Maybe consider setting up a display table at the bigger gun shows in your area with a gun set up in a rest and rear bag and some of the reloading equip. we use for precision work with a small display of prepped brass. An example of the targets w/groups and maybe a 10min. presentation vid. on a loop that can be watched explaining things accompanied by an invite with directions to the next match nicely color printed so the people that collect every piece of paper at the show will surely put in their "schwag bag " to look over again when they get home. Have nothing on this table for sale at all. Just beautiful equipment all shined up on display.............. Maybe with a Do Not Handle sign...........:eek:
     
    foxguy, MattS, snert and 1 other person like this.
  5. rifleman3

    rifleman3

    Joined:
    Apr 12, 2017
    Messages:
    113
    Alex I am going to observe this post very closely an after it is at a standstill you an I will go over all responses an see if we can find a postive to support precision marksman ship thanks for bringing this forth
    PS looking forward to hearing what true 1000yd benchrest shooters reply on this subject.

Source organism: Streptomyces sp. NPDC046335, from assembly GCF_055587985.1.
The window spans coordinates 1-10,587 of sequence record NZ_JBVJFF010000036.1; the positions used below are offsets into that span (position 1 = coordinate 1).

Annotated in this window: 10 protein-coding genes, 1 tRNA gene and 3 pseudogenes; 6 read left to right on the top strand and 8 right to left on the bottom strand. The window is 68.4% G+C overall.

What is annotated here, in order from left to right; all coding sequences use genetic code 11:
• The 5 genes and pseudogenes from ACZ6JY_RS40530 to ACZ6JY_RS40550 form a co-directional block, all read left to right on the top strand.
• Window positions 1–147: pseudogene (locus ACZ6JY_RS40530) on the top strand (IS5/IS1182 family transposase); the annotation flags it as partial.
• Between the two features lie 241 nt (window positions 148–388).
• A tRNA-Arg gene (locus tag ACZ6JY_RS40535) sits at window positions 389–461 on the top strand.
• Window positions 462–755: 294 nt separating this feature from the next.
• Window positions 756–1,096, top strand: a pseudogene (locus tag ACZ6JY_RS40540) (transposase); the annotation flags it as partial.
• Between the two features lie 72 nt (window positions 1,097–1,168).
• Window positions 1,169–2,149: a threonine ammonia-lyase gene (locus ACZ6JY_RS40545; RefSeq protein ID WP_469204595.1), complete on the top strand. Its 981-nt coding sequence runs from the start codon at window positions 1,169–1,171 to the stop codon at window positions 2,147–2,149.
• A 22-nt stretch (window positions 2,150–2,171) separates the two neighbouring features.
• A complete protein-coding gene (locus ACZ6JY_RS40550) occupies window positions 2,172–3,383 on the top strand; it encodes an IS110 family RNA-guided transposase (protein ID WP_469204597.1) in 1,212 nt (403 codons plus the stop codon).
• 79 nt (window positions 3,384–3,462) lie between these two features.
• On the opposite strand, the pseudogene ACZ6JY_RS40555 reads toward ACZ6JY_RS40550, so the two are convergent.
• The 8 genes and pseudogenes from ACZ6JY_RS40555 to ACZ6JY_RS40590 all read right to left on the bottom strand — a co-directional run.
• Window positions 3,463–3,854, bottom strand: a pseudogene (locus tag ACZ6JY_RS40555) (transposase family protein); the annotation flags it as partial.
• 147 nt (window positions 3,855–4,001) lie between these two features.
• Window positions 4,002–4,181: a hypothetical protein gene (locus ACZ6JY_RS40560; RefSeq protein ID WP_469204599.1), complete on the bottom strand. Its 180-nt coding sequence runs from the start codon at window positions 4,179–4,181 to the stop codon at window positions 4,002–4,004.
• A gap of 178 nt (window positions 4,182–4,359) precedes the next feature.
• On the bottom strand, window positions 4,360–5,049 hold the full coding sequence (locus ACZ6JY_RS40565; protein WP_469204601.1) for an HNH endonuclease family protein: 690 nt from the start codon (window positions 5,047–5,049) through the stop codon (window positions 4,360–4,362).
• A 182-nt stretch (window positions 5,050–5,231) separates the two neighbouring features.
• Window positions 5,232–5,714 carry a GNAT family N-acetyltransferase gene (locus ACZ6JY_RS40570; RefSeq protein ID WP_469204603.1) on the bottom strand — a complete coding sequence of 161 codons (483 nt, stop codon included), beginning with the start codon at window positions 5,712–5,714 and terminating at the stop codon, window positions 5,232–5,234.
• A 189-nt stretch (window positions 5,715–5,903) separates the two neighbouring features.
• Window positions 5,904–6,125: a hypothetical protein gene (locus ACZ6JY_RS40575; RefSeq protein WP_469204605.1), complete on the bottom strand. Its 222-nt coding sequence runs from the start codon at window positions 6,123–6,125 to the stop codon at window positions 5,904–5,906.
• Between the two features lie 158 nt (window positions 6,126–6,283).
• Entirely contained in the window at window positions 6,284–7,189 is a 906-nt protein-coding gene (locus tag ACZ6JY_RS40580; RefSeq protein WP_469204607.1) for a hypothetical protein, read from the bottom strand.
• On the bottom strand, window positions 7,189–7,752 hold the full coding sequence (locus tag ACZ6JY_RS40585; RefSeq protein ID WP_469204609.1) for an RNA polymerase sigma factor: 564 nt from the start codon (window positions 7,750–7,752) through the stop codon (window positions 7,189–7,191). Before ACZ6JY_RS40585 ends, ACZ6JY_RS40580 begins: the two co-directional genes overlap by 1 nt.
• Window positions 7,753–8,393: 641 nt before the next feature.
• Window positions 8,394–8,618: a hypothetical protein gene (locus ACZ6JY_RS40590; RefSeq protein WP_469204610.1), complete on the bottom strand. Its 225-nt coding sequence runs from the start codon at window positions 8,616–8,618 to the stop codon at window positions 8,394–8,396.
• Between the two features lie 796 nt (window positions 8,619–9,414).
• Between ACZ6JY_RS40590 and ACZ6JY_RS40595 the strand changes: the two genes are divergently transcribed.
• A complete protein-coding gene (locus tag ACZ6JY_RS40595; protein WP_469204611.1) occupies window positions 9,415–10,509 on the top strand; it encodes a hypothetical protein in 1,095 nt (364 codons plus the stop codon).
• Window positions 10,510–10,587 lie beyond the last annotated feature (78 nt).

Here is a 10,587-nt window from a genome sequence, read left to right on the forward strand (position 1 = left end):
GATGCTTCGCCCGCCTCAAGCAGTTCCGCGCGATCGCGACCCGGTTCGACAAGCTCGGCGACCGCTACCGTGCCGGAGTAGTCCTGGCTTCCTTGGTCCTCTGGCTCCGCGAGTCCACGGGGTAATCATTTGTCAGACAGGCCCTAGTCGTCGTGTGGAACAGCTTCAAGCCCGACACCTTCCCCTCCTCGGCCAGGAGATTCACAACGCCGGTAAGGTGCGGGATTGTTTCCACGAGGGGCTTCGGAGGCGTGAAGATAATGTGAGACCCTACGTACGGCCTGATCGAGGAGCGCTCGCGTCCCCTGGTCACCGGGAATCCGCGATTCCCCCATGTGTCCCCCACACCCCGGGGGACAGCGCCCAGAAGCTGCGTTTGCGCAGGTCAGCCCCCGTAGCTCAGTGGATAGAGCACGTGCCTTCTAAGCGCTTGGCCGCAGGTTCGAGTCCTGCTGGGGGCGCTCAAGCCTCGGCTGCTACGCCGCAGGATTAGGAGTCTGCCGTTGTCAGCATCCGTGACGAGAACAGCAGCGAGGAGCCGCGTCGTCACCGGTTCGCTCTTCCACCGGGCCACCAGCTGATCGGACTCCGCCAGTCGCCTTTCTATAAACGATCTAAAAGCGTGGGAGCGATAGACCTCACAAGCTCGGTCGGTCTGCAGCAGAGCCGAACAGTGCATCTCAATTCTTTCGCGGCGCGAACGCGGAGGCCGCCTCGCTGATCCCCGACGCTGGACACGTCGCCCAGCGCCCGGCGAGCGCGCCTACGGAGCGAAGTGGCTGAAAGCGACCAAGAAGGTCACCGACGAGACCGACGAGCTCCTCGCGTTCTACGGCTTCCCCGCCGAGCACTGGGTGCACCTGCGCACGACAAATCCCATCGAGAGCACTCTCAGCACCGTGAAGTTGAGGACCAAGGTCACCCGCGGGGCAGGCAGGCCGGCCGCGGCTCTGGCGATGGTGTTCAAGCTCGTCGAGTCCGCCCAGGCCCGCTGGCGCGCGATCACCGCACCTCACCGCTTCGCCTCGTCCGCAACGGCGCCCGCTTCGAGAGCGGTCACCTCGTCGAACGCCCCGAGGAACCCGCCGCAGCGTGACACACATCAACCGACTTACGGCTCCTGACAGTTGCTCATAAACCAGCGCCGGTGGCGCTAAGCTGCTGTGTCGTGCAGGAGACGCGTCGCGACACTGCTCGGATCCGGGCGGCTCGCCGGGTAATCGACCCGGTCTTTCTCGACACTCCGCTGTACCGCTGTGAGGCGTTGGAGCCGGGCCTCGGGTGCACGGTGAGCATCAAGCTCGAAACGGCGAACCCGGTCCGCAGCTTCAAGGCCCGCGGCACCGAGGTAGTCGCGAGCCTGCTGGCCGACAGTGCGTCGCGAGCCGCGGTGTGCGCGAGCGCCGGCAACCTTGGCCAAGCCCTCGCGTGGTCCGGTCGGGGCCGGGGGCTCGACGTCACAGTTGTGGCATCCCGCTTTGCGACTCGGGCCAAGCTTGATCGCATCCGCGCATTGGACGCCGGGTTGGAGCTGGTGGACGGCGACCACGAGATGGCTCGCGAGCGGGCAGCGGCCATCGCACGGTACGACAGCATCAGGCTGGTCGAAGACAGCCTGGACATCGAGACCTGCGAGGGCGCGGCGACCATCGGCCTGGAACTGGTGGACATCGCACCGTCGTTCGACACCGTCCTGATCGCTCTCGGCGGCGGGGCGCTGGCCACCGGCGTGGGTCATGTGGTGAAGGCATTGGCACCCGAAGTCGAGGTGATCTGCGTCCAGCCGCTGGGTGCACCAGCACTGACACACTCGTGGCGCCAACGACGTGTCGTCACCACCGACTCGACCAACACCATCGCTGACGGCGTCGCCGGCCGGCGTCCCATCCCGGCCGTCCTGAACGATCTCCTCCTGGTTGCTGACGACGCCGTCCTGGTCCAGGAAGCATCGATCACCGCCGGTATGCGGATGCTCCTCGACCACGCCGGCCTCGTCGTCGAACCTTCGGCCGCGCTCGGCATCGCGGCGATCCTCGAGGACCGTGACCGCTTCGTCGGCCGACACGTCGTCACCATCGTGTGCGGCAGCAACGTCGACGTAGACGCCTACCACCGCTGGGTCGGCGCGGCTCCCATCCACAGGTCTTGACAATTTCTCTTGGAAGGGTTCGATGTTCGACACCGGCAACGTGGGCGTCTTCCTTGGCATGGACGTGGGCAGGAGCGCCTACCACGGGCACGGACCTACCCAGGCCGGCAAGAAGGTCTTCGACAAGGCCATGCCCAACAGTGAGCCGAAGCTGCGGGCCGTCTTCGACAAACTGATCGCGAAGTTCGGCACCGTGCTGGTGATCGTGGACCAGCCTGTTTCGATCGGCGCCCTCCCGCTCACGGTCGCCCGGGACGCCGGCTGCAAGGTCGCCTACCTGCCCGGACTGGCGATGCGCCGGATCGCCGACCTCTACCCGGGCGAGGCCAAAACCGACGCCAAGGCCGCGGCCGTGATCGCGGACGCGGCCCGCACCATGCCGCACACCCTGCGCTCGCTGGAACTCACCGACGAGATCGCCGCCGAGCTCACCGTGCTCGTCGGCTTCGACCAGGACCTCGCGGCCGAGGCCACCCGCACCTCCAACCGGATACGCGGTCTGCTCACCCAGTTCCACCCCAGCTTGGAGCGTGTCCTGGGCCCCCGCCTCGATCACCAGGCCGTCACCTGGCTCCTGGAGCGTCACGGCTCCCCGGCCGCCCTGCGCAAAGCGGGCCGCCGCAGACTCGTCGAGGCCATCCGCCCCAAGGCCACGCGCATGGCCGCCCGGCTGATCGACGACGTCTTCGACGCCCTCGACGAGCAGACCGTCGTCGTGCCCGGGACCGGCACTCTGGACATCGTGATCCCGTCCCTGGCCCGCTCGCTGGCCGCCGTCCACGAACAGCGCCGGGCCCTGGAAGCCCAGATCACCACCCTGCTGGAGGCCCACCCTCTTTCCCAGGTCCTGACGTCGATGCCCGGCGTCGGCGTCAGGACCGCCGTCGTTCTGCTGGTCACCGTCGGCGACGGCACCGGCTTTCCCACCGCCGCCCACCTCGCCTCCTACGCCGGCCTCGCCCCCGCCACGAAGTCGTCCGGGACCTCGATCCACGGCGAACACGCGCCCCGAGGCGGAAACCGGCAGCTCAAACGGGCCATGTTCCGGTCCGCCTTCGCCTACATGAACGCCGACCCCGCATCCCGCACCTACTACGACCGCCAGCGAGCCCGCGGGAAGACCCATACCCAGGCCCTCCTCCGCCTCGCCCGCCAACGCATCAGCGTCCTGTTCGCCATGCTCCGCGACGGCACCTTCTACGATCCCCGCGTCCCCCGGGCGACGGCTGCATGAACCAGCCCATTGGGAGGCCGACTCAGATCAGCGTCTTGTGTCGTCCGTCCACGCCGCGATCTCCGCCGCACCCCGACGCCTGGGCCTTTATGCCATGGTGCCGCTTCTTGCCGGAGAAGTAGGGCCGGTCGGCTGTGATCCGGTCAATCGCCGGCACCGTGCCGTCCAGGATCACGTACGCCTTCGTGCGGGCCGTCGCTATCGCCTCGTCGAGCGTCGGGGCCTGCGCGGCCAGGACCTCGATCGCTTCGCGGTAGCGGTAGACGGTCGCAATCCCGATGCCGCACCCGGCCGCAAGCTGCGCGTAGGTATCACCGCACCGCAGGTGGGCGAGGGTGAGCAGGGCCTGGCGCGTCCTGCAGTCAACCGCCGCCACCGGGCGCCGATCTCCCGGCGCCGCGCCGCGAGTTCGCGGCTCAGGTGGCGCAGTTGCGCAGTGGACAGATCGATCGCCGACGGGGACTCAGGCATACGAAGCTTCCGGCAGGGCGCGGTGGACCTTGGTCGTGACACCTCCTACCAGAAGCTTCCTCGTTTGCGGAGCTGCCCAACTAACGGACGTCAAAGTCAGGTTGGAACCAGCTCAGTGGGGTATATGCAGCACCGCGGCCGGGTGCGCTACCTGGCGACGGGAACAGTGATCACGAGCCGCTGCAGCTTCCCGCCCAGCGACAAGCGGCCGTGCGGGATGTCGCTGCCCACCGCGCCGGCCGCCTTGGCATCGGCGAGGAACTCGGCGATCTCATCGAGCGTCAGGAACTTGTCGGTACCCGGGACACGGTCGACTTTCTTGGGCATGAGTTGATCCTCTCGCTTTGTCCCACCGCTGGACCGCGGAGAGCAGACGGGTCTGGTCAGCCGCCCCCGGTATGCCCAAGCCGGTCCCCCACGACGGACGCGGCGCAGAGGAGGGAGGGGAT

Last edited: Jul 13, 2017
  6. rifleman3

    rifleman3

    Joined:
    Apr 12, 2017
    Messages:
    113
    Tom you mean you are going to give up your secrets lol.
     
  7. 308sawyer

    308sawyer Silver $$ Contributor

    Joined:
    Jan 13, 2016
    Messages:
    191
    To get new shooters into competition shooting welcome them with open arms.

    When a new shooter is thinking about starting in competition let them buy what they think will work. Too many people overwhelm them trying to talk them in to buying super duper expensive stuff. Working up the ladder never hurts.

    Let them know how much fun can be had after the match when you have a beer in yer hand telling everyone why you didn't win a relay and all the reasons your bullet wasnt pointed in the right direction.

    Let a new shooter know what the feeling is when the scorers words are..... X one on...

    Dont lie to a new shooter make them fully aware of the disease they are about to become sick with.

    Were all in this together...
     
  8. gilmillan1

    gilmillan1 Silver $$ Contributor

    Joined:
    Jul 4, 2014
    Messages:
    299
    I would like to see some big cash prizes and a structure to advance to bigger matches. I like the prs system. They have several matches a year and then the top shooters get qualified for the grand final match.
     
  9. Alex Wheeler

    Alex Wheeler Gold $$ Contributor

    Joined:
    Feb 5, 2011
    Messages:
    4,963
    Tell us more please
     
  10. ShootDots

    ShootDots Gold $$ Contributor

    Joined:
    Jan 9, 2008
    Messages:
    4,060
    It is one thing to attract new shooters, it is quite another to get them involved to maintain their presence. I can only talk about F-Class.
    1.) Make sure matches are run smoothly and correctly;
    2.) Ensure that scores are posted for EACH MATCH so that each competitor can see how they are performing against other competitors;